• Frequent, repeated checking of perceived flaws. Maybe you spend a lot of time trying to conceal the feature in question, checking it in mirrors, asking others if they notice it, or comparing yourself with others. These behaviors can take up hours each day, and they often worsen feelings of dissatisfaction and distress.
  • A fixation on the flaw that affects daily life. Both your preoccupation with the perceived imperfection and your attempts to conceal or get rid of it cause distress and disrupt your daily activities. Checking your appearance constantly and trying to hide the feature doesn’t really help you feel any better. Still, you may not find it easy or possible to stop.

Social media apps can easily fuel these feelings. After all, your smartphone offers a convenient tool, always ready in the pocket or palm of your hand, to check on the parts of your appearance you consider flawed or unappealing.

While selfie filters and editing features don’t get rid of the flaw in reality, they do allow you to view an image of yourself without it. Comparing your actual self to the filtered version of you, then, might only add to feelings of anxiety, dysphoria, or even shame.

Eventually, BDD can lead to:

  • avoidance of social situations, including school or work
  • difficulty managing everyday responsibilities, including parenting and other caregiving
  • a drop in quality of life
  • thoughts of suicide

Need support now?

If you’re thinking about hurting yourself or ending your life, know that you’re not alone.

Overwhelming emotions can be difficult to navigate, but you don’t have to cope alone.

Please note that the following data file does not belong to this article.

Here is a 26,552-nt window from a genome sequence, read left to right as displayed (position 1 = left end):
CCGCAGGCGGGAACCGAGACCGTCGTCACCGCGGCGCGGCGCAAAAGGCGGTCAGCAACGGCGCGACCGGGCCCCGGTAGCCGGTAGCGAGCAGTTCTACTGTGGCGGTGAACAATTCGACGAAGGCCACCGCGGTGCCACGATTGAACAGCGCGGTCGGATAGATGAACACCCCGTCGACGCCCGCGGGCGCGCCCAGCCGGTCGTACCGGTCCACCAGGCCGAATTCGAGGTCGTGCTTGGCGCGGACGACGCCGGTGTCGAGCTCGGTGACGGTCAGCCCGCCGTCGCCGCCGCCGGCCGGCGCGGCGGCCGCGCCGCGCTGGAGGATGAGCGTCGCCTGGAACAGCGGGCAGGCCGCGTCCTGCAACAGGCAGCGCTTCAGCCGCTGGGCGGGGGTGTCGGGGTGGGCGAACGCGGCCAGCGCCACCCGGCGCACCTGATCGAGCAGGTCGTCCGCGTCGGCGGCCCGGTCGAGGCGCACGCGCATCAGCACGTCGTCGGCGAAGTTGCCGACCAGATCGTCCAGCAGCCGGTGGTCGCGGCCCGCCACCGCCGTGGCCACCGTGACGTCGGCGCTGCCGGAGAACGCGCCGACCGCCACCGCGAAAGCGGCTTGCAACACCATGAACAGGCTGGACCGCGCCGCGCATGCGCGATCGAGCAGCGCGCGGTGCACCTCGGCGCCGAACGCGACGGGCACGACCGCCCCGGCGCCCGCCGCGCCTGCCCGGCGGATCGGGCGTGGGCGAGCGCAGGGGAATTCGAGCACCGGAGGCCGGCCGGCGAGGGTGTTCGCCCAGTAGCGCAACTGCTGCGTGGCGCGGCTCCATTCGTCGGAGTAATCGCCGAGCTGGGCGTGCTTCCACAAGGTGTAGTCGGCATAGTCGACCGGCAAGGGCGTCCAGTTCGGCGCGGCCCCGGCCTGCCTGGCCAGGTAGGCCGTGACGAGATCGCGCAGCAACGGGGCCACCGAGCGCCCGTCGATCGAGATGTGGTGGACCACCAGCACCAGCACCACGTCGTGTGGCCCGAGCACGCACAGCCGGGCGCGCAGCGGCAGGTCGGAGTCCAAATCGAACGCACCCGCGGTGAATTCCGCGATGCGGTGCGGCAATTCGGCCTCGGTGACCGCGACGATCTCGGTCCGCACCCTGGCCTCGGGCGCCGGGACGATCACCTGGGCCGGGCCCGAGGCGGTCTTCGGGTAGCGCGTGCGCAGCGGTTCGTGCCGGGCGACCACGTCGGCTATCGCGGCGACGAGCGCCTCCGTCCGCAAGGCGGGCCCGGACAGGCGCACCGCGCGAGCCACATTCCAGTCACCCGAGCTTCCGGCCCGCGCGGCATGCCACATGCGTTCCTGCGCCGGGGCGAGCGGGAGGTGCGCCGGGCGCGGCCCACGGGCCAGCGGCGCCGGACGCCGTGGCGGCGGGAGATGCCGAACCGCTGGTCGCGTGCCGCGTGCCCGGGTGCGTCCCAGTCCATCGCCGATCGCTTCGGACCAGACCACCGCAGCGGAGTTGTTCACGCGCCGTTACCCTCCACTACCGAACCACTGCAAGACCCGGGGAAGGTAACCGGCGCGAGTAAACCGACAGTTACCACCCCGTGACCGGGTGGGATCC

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With Snapchat dysmorphia, you might notice similar outcomes. Maybe you:

  • spend so much time editing and reviewing selfies that you leave homework or work tasks incomplete
  • cancel plans with friends because you feel embarrassed about your appearance
  • ghost your cute, funny Tinder date because you’re afraid they’ll prefer your profile photo to the real you
  • believe you won’t feel content with your appearance until you fix your flaws

Experts generally caution against pursuing cosmetic procedures or surgeries to match your actual features to filtered selfies. Cosmetic surgery is not problematic in itself. But it won’t help ease the discontent that stems from BDD. In fact, the DSM-5 notes that cosmetic procedures can actually make the condition worse.

Noticed some signs of Snapchat dysmorphia in your own social media habits? Taking a short break from social media could do a lot to help refresh your perspective.

If you don’t feel ready to give up selfie-sharing apps completely, these tips can also help:

  • Stick to a time limit. It never hurts to set some boundaries on the time you spend taking and editing selfies. For example, if you generally spend 2 hours taking and editing selfies most days, challenge yourself to cut back to 1 hour per day, then 30 minutes.
  • Change up your Snaps. As it turns out, plenty of people actually prefer other types of photos to selfies, according to 2017 research. Instead of snapping your own face to share, why not capture a moment from your day instead? That weird bug you found on the road, a bright sunrise, or even the view from your bedroom — any of these might offer an opportunity for more authentic interaction in your comments.